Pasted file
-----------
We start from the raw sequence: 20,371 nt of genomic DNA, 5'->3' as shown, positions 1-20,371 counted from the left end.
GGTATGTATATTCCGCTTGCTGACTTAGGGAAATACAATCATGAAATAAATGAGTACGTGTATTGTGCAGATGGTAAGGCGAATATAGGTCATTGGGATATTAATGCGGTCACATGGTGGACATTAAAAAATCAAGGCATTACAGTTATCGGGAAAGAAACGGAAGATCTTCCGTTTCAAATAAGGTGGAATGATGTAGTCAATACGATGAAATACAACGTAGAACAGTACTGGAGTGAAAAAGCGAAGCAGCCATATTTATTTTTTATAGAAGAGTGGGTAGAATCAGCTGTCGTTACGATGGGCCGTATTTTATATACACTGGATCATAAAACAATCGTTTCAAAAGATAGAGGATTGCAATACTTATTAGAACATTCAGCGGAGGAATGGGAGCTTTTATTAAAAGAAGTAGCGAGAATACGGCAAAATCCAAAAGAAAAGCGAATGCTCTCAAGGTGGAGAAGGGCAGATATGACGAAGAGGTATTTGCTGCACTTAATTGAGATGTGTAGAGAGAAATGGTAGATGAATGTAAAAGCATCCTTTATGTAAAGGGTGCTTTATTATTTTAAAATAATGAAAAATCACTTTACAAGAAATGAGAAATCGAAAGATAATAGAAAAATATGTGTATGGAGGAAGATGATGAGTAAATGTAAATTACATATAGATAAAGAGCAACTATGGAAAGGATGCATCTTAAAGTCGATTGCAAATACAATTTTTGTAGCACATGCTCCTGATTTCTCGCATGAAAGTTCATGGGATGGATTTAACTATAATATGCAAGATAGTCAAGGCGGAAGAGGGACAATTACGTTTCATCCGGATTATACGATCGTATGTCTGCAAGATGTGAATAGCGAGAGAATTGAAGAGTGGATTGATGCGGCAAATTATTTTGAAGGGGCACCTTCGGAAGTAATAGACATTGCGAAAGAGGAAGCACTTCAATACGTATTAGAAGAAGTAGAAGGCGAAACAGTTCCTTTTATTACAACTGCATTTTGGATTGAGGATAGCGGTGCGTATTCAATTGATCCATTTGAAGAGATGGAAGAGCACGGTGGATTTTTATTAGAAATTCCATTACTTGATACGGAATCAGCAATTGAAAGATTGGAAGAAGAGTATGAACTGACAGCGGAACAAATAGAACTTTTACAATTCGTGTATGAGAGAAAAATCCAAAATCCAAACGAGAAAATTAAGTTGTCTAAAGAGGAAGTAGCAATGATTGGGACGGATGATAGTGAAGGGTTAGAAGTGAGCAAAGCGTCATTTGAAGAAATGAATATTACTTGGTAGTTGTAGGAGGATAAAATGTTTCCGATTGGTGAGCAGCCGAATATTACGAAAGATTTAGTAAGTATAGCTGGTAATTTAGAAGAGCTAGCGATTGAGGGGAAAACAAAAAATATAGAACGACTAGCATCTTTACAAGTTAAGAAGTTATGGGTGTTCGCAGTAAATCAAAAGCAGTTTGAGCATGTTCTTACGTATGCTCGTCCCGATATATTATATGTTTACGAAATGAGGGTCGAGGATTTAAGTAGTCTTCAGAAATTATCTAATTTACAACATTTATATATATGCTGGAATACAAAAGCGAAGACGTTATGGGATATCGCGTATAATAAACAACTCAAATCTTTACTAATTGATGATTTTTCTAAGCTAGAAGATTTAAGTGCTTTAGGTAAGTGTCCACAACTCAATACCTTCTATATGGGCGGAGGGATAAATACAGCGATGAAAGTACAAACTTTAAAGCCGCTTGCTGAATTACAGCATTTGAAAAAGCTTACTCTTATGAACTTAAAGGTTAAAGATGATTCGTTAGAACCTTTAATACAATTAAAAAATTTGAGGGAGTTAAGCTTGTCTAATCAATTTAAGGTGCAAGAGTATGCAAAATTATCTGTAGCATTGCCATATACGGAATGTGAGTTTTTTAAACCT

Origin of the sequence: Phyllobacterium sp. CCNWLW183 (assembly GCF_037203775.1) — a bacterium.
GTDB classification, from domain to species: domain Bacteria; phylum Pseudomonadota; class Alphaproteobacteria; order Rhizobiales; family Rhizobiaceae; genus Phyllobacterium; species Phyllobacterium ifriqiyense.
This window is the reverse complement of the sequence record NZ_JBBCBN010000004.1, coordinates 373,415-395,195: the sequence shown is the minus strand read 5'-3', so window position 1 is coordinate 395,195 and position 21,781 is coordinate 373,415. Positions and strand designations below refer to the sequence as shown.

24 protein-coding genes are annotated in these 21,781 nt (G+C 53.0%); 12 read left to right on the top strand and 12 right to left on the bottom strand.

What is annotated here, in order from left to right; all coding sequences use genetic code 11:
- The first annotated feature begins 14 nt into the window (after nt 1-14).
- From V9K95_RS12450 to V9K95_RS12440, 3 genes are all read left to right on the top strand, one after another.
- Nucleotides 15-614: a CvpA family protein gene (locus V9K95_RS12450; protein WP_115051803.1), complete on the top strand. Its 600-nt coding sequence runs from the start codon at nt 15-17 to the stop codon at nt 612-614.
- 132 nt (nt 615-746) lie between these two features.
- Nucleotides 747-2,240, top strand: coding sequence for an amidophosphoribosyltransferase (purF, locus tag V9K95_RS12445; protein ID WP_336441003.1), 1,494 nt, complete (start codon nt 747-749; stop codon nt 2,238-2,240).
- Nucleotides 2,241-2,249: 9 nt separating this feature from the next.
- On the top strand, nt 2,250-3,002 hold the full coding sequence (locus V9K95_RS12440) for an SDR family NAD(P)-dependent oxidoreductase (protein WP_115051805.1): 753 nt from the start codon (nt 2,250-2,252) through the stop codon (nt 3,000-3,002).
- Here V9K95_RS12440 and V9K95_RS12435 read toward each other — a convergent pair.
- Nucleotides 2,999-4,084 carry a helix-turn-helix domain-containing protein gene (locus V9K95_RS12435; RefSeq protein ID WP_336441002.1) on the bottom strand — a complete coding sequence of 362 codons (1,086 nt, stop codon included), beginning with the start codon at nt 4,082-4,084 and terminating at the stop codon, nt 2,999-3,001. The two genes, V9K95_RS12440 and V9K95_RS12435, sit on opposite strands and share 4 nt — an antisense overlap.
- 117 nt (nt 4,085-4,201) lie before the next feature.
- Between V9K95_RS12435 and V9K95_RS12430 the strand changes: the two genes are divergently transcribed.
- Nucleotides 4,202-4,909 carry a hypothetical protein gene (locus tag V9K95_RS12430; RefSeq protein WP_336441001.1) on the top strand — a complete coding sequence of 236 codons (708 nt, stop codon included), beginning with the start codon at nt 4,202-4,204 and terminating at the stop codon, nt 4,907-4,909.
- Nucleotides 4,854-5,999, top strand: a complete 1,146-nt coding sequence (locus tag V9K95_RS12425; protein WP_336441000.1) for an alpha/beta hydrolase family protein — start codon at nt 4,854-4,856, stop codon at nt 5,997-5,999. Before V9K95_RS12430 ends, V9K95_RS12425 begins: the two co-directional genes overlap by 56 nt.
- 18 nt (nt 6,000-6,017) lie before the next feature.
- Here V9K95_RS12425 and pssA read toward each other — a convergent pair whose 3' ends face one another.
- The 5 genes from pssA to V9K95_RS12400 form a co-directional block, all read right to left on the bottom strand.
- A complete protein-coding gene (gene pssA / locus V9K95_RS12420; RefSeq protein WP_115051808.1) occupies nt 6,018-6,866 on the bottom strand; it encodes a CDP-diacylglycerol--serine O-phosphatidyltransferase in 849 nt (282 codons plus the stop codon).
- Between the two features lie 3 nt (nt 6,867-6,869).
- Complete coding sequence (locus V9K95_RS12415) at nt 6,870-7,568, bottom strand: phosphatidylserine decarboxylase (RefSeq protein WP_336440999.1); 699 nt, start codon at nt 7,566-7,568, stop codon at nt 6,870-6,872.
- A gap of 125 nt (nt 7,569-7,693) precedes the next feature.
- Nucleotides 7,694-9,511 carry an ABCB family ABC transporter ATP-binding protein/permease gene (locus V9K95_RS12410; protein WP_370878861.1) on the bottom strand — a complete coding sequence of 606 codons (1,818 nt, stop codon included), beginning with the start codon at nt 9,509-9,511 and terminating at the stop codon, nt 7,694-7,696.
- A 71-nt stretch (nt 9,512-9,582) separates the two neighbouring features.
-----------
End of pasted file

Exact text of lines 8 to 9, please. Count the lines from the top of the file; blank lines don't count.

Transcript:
- The first annotated feature begins 14 nt into the window (after nt 1-14).
- From V9K95_RS12450 to V9K95_RS12440, 3 genes are all read left to right on the top strand, one after another.